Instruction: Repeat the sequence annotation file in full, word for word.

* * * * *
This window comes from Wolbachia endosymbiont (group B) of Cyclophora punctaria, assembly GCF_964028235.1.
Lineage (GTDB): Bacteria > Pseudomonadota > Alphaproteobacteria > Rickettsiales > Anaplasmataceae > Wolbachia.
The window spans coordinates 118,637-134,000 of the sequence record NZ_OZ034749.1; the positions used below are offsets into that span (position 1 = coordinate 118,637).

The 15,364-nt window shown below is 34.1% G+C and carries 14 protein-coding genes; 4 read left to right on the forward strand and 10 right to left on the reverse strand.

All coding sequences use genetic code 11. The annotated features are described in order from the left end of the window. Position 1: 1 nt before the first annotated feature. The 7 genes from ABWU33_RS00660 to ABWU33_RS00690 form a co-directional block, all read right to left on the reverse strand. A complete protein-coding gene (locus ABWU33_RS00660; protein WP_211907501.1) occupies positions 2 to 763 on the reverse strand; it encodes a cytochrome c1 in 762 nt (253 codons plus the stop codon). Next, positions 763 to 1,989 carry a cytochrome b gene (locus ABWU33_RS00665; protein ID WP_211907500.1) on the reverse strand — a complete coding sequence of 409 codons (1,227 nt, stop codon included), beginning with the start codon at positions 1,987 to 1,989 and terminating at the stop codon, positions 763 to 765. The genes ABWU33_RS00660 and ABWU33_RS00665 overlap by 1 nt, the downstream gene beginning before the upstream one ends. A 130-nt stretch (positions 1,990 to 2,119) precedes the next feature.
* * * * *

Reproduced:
This window comes from Wolbachia endosymbiont (group B) of Cyclophora punctaria, assembly GCF_964028235.1.
Lineage (GTDB): Bacteria > Pseudomonadota > Alphaproteobacteria > Rickettsiales > Anaplasmataceae > Wolbachia.
The window spans coordinates 118,637-134,000 of the sequence record NZ_OZ034749.1; the positions used below are offsets into that span (position 1 = coordinate 118,637).

The 15,364-nt window shown below is 34.1% G+C and carries 14 protein-coding genes; 4 read left to right on the forward strand and 10 right to left on the reverse strand.

All coding sequences use genetic code 11. The annotated features are described in order from the left end of the window. Position 1: 1 nt before the first annotated feature. The 7 genes from ABWU33_RS00660 to ABWU33_RS00690 form a co-directional block, all read right to left on the reverse strand. A complete protein-coding gene (locus ABWU33_RS00660; protein WP_211907501.1) occupies positions 2 to 763 on the reverse strand; it encodes a cytochrome c1 in 762 nt (253 codons plus the stop codon). Next, positions 763 to 1,989 carry a cytochrome b gene (locus ABWU33_RS00665; protein ID WP_211907500.1) on the reverse strand — a complete coding sequence of 409 codons (1,227 nt, stop codon included), beginning with the start codon at positions 1,987 to 1,989 and terminating at the stop codon, positions 763 to 765. The genes ABWU33_RS00660 and ABWU33_RS00665 overlap by 1 nt, the downstream gene beginning before the upstream one ends. A 130-nt stretch (positions 1,990 to 2,119) precedes the next feature.